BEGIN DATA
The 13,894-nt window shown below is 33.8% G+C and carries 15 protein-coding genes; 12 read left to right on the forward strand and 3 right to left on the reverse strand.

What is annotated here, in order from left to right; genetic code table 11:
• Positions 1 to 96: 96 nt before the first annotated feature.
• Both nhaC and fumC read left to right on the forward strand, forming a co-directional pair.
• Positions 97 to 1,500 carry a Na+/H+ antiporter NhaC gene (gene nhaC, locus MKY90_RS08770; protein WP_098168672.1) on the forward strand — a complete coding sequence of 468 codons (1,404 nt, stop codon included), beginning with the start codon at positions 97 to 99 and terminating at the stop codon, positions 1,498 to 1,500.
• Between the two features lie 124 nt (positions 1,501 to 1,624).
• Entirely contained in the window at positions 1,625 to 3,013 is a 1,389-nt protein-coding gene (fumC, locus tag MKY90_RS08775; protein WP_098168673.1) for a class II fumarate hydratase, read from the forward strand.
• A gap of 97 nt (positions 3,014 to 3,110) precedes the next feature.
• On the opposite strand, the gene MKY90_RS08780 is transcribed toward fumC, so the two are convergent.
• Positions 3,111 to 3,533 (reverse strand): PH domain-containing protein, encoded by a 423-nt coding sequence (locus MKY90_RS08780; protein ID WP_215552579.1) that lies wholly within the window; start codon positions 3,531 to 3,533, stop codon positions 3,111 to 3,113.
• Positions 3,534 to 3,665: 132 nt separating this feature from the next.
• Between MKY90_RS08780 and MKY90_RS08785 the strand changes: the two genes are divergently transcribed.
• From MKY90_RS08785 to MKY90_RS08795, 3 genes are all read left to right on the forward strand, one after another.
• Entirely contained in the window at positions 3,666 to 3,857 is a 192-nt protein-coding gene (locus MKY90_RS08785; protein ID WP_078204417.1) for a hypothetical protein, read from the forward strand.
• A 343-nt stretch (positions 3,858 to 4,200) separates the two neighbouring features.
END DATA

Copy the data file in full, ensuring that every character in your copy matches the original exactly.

The 13,894-nt window shown below is 33.8% G+C and carries 15 protein-coding genes; 12 read left to right on the forward strand and 3 right to left on the reverse strand.

What is annotated here, in order from left to right; genetic code table 11:
• Positions 1 to 96: 96 nt before the first annotated feature.
• Both nhaC and fumC read left to right on the forward strand, forming a co-directional pair.
• Positions 97 to 1,500 carry a Na+/H+ antiporter NhaC gene (gene nhaC, locus MKY90_RS08770; protein WP_098168672.1) on the forward strand — a complete coding sequence of 468 codons (1,404 nt, stop codon included), beginning with the start codon at positions 97 to 99 and terminating at the stop codon, positions 1,498 to 1,500.
• Between the two features lie 124 nt (positions 1,501 to 1,624).
• Entirely contained in the window at positions 1,625 to 3,013 is a 1,389-nt protein-coding gene (fumC, locus tag MKY90_RS08775; protein WP_098168673.1) for a class II fumarate hydratase, read from the forward strand.
• A gap of 97 nt (positions 3,014 to 3,110) precedes the next feature.
• On the opposite strand, the gene MKY90_RS08780 is transcribed toward fumC, so the two are convergent.
• Positions 3,111 to 3,533 (reverse strand): PH domain-containing protein, encoded by a 423-nt coding sequence (locus MKY90_RS08780; protein ID WP_215552579.1) that lies wholly within the window; start codon positions 3,531 to 3,533, stop codon positions 3,111 to 3,113.
• Positions 3,534 to 3,665: 132 nt separating this feature from the next.
• Between MKY90_RS08780 and MKY90_RS08785 the strand changes: the two genes are divergently transcribed.
• From MKY90_RS08785 to MKY90_RS08795, 3 genes are all read left to right on the forward strand, one after another.
• Entirely contained in the window at positions 3,666 to 3,857 is a 192-nt protein-coding gene (locus MKY90_RS08785; protein ID WP_078204417.1) for a hypothetical protein, read from the forward strand.
• A 343-nt stretch (positions 3,858 to 4,200) separates the two neighbouring features.